Mixed reactions to fraud allegations levelled against Pietermaritzburg NGO
DURBAN - THE embattled human rights non-governmental organisation, Pietermaritzburg Agency for Community Social Action (Pacsa), suffered another blow last week after its council members resigned en masse.
This after the organisation had to end operations following more than 40 years of service due to the mass misappropriation of funds, allegedly by Pacsa’s former financial manager.
Despite the resignation, the organisation held a special general meeting (SGM) on Saturday. The working group of Pacsa Concerned Members released a statement that said there had been a “mixed mood” at the meeting.
“Participants expressed anger and hope, uncertainty and faith, sadness and excitement. There was an air of unity, as many voiced their continued support for efforts by concerned Pacsa members and partners following the resignation of the entire council.
“The Circle of Concerned African Women Theologians sent a message of solidarity, and the KZN Church Leaders Group also pledged its full support for the current initiatives of the group,” it said. The statement said several resolutions were articulated at the meeting, including a strong call for all those responsible for fiduciary and due diligence to be called to account.
The group said it planned to continue pursuing the charges laid against the former Pacsa finance manager for at least two counts of fraud and corruption.
It said it hoped to hold a full annual general meeting within two months, at which members would discuss the future of Pacsa, and a new council would be elected.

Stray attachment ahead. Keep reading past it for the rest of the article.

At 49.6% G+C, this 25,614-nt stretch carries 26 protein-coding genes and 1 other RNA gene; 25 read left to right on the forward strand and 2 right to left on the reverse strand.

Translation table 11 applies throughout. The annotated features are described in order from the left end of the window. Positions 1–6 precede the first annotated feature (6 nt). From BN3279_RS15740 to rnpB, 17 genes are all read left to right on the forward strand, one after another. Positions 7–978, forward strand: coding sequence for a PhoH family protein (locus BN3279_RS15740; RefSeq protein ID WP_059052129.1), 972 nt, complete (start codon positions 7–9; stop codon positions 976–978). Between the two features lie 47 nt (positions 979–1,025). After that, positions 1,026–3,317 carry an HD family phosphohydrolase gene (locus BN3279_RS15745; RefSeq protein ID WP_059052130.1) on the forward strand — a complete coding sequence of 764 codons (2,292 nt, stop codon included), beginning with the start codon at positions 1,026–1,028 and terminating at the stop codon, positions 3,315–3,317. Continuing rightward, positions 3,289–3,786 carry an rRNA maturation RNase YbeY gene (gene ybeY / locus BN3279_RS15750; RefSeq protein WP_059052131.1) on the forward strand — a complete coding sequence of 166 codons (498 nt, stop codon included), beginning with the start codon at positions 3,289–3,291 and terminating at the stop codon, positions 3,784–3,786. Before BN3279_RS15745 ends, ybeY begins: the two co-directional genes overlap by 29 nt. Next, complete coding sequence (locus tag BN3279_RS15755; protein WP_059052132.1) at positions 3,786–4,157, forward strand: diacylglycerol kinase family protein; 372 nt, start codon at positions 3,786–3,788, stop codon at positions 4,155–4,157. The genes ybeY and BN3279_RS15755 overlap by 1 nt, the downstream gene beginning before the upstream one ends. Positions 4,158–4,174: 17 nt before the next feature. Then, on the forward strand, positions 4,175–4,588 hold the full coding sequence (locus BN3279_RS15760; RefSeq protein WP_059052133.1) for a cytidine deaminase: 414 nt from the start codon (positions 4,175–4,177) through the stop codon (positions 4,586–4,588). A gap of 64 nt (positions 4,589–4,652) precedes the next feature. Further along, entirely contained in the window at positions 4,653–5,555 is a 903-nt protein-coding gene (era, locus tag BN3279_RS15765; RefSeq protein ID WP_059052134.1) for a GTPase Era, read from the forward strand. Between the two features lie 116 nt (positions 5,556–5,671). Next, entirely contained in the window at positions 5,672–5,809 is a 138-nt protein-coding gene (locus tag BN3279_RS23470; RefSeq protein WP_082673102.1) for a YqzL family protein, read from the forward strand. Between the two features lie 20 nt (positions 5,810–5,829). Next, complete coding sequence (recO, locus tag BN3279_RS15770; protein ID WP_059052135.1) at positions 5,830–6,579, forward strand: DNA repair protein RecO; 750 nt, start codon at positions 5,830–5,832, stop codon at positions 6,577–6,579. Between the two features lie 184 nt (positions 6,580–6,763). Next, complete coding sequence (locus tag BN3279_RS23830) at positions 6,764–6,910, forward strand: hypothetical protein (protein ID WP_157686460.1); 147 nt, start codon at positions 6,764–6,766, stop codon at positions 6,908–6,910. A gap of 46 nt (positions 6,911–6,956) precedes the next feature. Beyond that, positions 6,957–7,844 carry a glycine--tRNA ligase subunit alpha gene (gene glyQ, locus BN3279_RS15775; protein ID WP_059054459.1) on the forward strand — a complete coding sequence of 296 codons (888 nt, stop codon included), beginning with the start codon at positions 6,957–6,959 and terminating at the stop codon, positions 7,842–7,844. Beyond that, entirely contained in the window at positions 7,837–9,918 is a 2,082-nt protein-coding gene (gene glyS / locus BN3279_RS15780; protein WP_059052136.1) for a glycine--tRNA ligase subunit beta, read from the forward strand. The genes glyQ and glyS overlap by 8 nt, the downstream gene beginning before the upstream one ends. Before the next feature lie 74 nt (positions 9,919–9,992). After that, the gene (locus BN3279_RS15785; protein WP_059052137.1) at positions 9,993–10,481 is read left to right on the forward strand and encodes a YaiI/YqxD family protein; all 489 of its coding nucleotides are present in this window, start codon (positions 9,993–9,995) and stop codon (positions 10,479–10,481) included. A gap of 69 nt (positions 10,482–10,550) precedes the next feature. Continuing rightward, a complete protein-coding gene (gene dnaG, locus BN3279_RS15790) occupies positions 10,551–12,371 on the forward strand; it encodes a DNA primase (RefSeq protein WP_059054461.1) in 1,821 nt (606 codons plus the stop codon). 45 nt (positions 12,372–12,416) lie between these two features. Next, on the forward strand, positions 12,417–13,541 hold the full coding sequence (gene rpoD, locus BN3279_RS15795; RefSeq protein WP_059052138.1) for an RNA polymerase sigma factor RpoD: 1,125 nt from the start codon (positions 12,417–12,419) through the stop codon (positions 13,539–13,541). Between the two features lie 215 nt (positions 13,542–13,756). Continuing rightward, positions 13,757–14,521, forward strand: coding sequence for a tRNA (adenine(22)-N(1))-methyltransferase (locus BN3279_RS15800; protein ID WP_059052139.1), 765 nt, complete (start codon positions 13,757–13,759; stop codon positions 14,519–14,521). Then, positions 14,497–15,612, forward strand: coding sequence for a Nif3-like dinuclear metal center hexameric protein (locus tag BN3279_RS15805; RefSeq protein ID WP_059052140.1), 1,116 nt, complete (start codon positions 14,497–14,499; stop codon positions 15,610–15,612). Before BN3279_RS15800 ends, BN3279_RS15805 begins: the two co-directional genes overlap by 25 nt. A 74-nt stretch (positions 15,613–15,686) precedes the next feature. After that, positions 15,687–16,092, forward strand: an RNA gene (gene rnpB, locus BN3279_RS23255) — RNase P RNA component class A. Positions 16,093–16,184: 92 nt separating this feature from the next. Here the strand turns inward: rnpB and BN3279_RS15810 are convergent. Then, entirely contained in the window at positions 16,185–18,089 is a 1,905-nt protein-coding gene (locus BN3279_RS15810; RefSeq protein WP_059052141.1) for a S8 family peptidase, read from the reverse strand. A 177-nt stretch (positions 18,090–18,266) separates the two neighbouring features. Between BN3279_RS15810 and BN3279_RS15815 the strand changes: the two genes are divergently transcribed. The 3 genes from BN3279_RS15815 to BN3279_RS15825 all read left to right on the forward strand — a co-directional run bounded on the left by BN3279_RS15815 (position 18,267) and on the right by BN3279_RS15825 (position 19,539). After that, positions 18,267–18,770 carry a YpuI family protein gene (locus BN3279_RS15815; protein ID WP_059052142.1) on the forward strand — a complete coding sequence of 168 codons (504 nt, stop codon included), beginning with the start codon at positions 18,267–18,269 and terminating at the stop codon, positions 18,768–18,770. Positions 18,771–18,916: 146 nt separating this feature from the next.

The working committee of the Concerned Members’ Group was mandated to implement priority tasks left undone by the now-defunct council, with support from additional volunteers.
A letter from the Pacsa council, which tendered its collective resignation last Wednesday, said that since the dismissal and/or retrenchment of all operational staff of Pacsa by December
31, 2020, the council itself was further weakened by the resignation of the then chairperson in December, and later by the treasurer in March 2021.
“The remaining council members were left with the unenviable task of trying to keep Pacsa afloat by doing their best to respond to the many queries, concerns, requests for audits/ reports, etc. with little to no help, since there were no staff (or funds) available to attend to such matters on a daily basis.
“However, the remaining council members have reached the conclusion that with the limited time and lack of resources available at hand, they can no longer continue to take responsibility for the fate of Pacsa.”
The letter also stated that the exiting council members reserved their right to present their narrative of events to Pacsa members and the public at a later stage.
Joan Kerchhoff, 83, who co-founded Pacsa with her late husband, Peter, told The Mercury she was encouraged by the SGM.